by Susan StinsonLeave a Comment
October 2013 · 9781618730695 · trade paper · 336pp | 9781618730701 · ebook
Jonathan Edwards is considered America’s most brilliant theologian. He was also a slave owner. This is the story of the years he spent preaching in eighteenth century Northampton, Massachusetts.
In his famous sermon “Sinners in the Hands of an Angry God,” Mr. Edwards compared a person dangling a spider over a hearth to God holding a sinner over the fires of hell. Here, spiders and insects preach back. No voice drowns out all others: Leah, a young West African woman enslaved in the Edwards household; Edwards’s young cousins Joseph and Elisha, whose father kills himself in fear for his soul; and Sarah, Edwards’ wife, who is visited by ecstasy. Ordinary grace, human failings, and extraordinary convictions combine in unexpected ways to animate this New England tale.
Friday, April 19, 2013: Susan Stinson’s op-ed in the Daily Hampshire Gazette, “Boston Library Once Again at Pivotal Location in City’s History”
Launch party/reading: October 2, 7 pm, Forbes Library, Northampton, Mass.
by Alan DeNiroLeave a Comment
trade paper · 9781618730718 | ebook: 9781618730725
In these 11 stories—and the weird spaces in between—people of all kinds struggle to free themselves from conventions and constraints both personal and political. Places ranging from the farthest reaches of outer space to the creepy abandoned farmhouse in the middle of nowhere become battlegrounds for change and growth—sometimes at a massive cost.
Tyranny takes many forms, some more subtle than others, and it is up to the reader to travel along with the characters, who improvise and create their own renditions of freedom.
by Howard WaldropLeave a Comment
September 2013 · 9781618730732 · trade cloth and ebook
Howard Waldrop’s stories are keys to the secret world of the stories behind the stories . . . or perhaps stories between the known stories. From “The Wolfman of Alcatraz” to a horrifying Hansel and Gretel, from “The Bravest Girl I Ever Knew” to the Vancean richness of a “Frogskin Cap,” this new collection is a wunderkammer of strangeness.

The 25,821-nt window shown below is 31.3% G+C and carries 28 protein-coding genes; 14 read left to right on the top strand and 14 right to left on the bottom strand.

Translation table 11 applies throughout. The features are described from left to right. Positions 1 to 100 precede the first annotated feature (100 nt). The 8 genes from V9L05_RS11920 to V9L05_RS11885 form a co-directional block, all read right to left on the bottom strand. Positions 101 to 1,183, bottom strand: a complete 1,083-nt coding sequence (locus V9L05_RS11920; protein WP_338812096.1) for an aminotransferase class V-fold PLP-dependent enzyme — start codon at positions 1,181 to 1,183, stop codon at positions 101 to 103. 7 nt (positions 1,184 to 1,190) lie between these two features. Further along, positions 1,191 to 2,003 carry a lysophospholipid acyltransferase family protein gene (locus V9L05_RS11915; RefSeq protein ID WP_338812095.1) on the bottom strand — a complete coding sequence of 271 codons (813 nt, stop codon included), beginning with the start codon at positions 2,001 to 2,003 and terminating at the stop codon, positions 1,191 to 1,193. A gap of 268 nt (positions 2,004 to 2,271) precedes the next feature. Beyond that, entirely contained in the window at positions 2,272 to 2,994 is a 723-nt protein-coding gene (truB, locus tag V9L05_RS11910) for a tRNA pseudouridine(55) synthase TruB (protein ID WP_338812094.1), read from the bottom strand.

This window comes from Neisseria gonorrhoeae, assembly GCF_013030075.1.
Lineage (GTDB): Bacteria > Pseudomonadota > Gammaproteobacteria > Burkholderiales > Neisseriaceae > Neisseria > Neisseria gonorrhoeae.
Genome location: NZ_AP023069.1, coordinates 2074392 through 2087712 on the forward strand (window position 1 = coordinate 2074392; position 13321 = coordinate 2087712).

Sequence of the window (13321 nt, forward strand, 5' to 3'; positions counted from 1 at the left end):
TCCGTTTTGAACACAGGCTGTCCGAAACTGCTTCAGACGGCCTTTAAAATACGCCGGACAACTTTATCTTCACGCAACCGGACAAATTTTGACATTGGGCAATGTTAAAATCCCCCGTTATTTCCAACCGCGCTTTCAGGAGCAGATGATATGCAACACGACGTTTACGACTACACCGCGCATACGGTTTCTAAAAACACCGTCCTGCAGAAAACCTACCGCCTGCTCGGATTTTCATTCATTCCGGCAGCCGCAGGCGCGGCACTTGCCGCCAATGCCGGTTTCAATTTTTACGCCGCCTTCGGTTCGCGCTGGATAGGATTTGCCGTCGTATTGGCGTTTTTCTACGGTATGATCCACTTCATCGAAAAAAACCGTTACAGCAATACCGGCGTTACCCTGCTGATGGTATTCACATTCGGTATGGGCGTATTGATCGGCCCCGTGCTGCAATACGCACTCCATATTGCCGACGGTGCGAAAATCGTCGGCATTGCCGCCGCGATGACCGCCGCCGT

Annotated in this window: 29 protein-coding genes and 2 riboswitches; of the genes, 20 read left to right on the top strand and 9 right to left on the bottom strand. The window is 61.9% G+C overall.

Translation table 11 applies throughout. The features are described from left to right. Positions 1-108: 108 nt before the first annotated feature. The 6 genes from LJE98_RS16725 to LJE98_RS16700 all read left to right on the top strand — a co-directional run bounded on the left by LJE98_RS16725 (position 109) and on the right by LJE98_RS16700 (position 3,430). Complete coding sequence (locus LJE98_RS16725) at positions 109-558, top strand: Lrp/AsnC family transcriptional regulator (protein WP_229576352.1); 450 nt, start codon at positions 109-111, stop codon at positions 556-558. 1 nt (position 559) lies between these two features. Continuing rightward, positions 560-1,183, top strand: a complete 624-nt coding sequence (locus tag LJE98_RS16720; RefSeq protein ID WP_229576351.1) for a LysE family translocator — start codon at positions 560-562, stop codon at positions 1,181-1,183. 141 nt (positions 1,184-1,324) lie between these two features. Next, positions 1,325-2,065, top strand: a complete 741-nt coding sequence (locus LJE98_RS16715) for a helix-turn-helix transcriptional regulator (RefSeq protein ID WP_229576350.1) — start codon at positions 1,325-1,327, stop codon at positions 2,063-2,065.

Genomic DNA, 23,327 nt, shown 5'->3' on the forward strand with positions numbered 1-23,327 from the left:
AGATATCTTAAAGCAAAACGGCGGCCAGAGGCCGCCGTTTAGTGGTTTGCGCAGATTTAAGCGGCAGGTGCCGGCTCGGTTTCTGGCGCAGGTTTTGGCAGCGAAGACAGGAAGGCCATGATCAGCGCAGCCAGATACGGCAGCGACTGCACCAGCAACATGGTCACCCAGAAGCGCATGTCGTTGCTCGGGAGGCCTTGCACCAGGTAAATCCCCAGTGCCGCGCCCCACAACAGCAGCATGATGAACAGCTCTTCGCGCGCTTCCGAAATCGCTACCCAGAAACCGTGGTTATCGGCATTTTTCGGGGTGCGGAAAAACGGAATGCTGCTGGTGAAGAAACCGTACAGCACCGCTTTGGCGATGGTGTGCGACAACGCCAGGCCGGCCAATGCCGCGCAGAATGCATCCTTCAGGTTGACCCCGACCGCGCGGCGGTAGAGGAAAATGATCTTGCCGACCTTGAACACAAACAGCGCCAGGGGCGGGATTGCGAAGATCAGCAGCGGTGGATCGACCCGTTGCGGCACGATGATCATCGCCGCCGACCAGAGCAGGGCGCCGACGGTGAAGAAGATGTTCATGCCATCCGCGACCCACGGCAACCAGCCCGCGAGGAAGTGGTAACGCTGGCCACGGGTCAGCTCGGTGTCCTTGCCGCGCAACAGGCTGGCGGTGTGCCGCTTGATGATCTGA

by Peter DickinsonLeave a Comment
May 2013 · trade paper · $12 · 978-1-61873-063-3 | ebook · $9.95 · 978-1-61873-064-0
Emma is spending the summer with her Scottish cousins—who are wonderful material for her attempt to win the School Prize for most interesting holiday diary. The cousins, lofty Andy, reserved Fiona, and fierce Roddy, are experimenting with their grandfather’s dilapidated old mini-submarine to see if they can find a monster in the family loch.
Emma Tupper’s Diary is a sometimes terrifying, sometimes broadly hilarious adventure novel in the spirit of From the Mixed-up Files of Mrs. Basil E. Frankweiler and I Capture the Castle.
by Peter DickinsonLeave a Comment
July 2013 · trade paper · $16 · 978-1-61873-065-7 | ebook · $9.95 · 978-1-61873-066-4
“I think Peter Dickinson is hands down the best stylist as a writer and the most interesting storyteller in my genre.”
—Sara Paretsky, author of Breakdown
Take a medieval Arab kingdom, add a ruler who wants to update the kingdom’s educational facilities, include a somewhat reserved English research psycholinguist (an Oxford classmate of the ruler) invited to pursue his work on animal communication, and then add a touch of chaos in the person of Dinah: a chimpanzee who has begun to learn to form coherent sentences with plastic symbols.
When a murder is committed in the oil-rich marshes, Dinah is the only witness, and Morris has to go into the marshes to discover the truth. The Poison Oracle is a novel of its time that uses the everyday language people use to expose humanity’s thinking and unthinking cruelties to one another and to the animals with whom we share this earth.
Includes an author interview carried out by Sara Paretsky.
by Nathan BallingrudLeave a Comment
trade cloth · 9781618730596 | trade paper · 9781618730602 | ebook · 9781618730619
“It’s Raymond Carver territory, beautifully written and right on target for today: construction work, waitressing, tattoos, and white supremacists. And shattering each story is the luminous, the terrifying, the Lovecraftian otherness that reveals what it really feels like to be alive in this moment in time. Ballingrud’s fantastical werewolves and human skins and Antarctic staircases evoke the truth of our own fears about life.”
—Maureen F. McHugh (After the Apocalypse)
These are love stories. And also monster stories. Sometimes these are monsters in their traditional guises, sometimes they wear the faces of parents, lovers, or ourselves. The often working-class people in these stories are driven to extremes by love. Sometimes, they are ruined; sometimes redeemed. All are faced with the loneliest corners of themselves and strive to find an escape.
28, 7 pm, Malaprop’s, Asheville, NC
by Geoff RymanLeave a Comment
Trade paper · 9781931520737 | ebook · 9781931520386 · 320 pp · New Reader Group Guide · Ebook available. Print edition due June 2013.
“A mythic meditation on the enduring power of fantasy and art and on the loss of innocence, both the innocence of childhood lost to the cruel realities of the grown-up world and the innocence of a nation lost to the cruelties of history. . . . A moving lament for lost childhoods and an eloquent tribute to the enduring power of art.”
—Michiko Kakutani, The New York Times